ROME— On the heels of the arrival of a papal delegate in the alleged Marian apparition site of Medjugorje, the local bishop has reiterated what he’s always affirmed: there is no truth to the claims from a group of purported visionaries that Our Lady of Peace appears today, or that she’s ever done so, in this otherwise unknown town of Bosnia-Herzegovina.

“Considering everything that this chancery has so far researched and studied, including the first seven days of the alleged apparitions, it can peacefully be affirmed: The Madonna has not appeared in Medjugorje!” Bishop Ratko Peri of Mostar-Duvno wrote on his diocesan website.

“This is the truth that we support, and we believe in the words of Jesus: The truth will set us free,” he said in a message published Feb. 26 in Croatian and Italian.

According to the bishop, the alleged apparitions, which began in the early 1980s, are nothing more than a manipulation by the visionaries and priests who work in the Saint James church that doubles as a pilgrimage welcoming center.

The post from Peric comes two weeks after the Vatican revealed that Pope Francis has sent Polish Archbishop Henryk Hoser of Warsaw-Prague on a mission for “acquiring a deeper knowledge of the pastoral situation there, and, above all, of the needs of the faithful who go there on pilgrimage, and on the basis of this, to suggest possible pastoral initiatives for the future.”

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The city is a pilgrimage hub because of the reported apparitions, with millions arriving each year to climb the Mount Podbrdro, a steep and rock-strewn path that ascends to the actual location where the Virgin allegedly first appeared, and at times is believed to continue to do so.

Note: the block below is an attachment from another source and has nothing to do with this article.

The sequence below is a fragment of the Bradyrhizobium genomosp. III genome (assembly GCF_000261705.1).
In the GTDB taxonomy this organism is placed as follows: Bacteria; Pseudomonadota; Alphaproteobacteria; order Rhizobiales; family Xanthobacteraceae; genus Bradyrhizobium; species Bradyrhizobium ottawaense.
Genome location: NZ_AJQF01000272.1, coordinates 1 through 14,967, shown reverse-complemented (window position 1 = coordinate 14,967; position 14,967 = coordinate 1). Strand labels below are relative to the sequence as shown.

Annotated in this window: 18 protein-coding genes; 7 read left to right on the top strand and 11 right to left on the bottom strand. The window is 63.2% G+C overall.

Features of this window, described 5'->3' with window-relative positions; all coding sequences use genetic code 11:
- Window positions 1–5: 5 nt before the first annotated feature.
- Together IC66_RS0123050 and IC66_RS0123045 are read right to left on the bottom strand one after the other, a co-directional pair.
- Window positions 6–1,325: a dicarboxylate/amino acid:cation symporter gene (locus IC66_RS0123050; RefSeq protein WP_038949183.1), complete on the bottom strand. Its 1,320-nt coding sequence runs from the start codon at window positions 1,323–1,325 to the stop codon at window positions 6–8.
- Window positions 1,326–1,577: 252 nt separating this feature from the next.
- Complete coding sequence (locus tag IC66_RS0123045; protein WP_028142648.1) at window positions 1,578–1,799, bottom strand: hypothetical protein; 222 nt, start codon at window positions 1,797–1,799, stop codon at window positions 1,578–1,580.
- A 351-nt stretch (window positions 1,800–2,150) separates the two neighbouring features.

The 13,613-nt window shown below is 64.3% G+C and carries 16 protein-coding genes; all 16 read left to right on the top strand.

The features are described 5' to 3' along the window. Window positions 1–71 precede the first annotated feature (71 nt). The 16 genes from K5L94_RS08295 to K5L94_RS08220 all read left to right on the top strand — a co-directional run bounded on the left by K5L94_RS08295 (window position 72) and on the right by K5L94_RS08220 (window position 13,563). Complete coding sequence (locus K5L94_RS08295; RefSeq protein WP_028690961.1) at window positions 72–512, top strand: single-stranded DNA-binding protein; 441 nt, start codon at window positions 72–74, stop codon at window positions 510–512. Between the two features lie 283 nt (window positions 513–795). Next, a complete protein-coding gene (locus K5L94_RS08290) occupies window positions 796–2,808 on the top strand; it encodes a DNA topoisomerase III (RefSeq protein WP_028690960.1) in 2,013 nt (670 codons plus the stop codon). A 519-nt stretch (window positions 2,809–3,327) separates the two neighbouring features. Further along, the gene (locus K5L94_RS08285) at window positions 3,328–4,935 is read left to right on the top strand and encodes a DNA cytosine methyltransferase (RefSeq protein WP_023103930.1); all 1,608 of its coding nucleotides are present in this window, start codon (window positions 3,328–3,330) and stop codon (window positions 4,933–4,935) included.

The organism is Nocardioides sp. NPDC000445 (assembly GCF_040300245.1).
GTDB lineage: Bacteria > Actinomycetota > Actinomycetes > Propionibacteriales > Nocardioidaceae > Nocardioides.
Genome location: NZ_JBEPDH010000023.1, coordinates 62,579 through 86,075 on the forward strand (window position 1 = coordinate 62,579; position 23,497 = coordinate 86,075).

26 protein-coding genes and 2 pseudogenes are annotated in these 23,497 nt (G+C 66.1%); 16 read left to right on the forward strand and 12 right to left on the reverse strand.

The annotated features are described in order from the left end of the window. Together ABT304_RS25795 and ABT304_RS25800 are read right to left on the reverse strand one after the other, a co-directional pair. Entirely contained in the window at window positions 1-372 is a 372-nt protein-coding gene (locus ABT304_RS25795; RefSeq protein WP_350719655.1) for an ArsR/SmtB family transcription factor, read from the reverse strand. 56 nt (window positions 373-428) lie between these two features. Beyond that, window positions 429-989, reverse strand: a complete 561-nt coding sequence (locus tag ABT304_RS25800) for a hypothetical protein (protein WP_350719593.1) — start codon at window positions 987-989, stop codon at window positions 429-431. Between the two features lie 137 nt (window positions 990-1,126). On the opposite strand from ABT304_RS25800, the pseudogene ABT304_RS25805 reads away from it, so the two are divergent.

In 1981, Medjugorje was an unexceptional farming community of some 400 Croatian families in the former Yugoslavia, and most believe it would still be one had it not been for the regular Marian messages.

As the bishop notes in his statement, the “apparitions” have been studied by several commissions: in 1982-1984 and 1984-1986 at a diocesan level, and in 1987-1990 by the Croatian bishops’ conference. The Vatican’s Congregation for the Doctrine of the Faith studied the phenomena from 2010-2014 and again from 2014-2016.

The local and national commissions arrived to the conclusion that there’s nothing supernatural to the apparitions.

Many devotees believe that the original apparitions were authentic, but that the purported visionaries made up the thousands that followed “for other reasons, most of which are not religious.”

Yet according to Peric, the transcript of the cassettes of the first week of the apparitions, including conversations held between the visionaries and church personnel, allows him to “with full conviction and responsibility, expose the reasons why the non-authenticity of the alleged phenomena is evident.”

He also notes that to this point 47,000 “apparitions” have been registered, with three of the visionaries still receiving messages daily.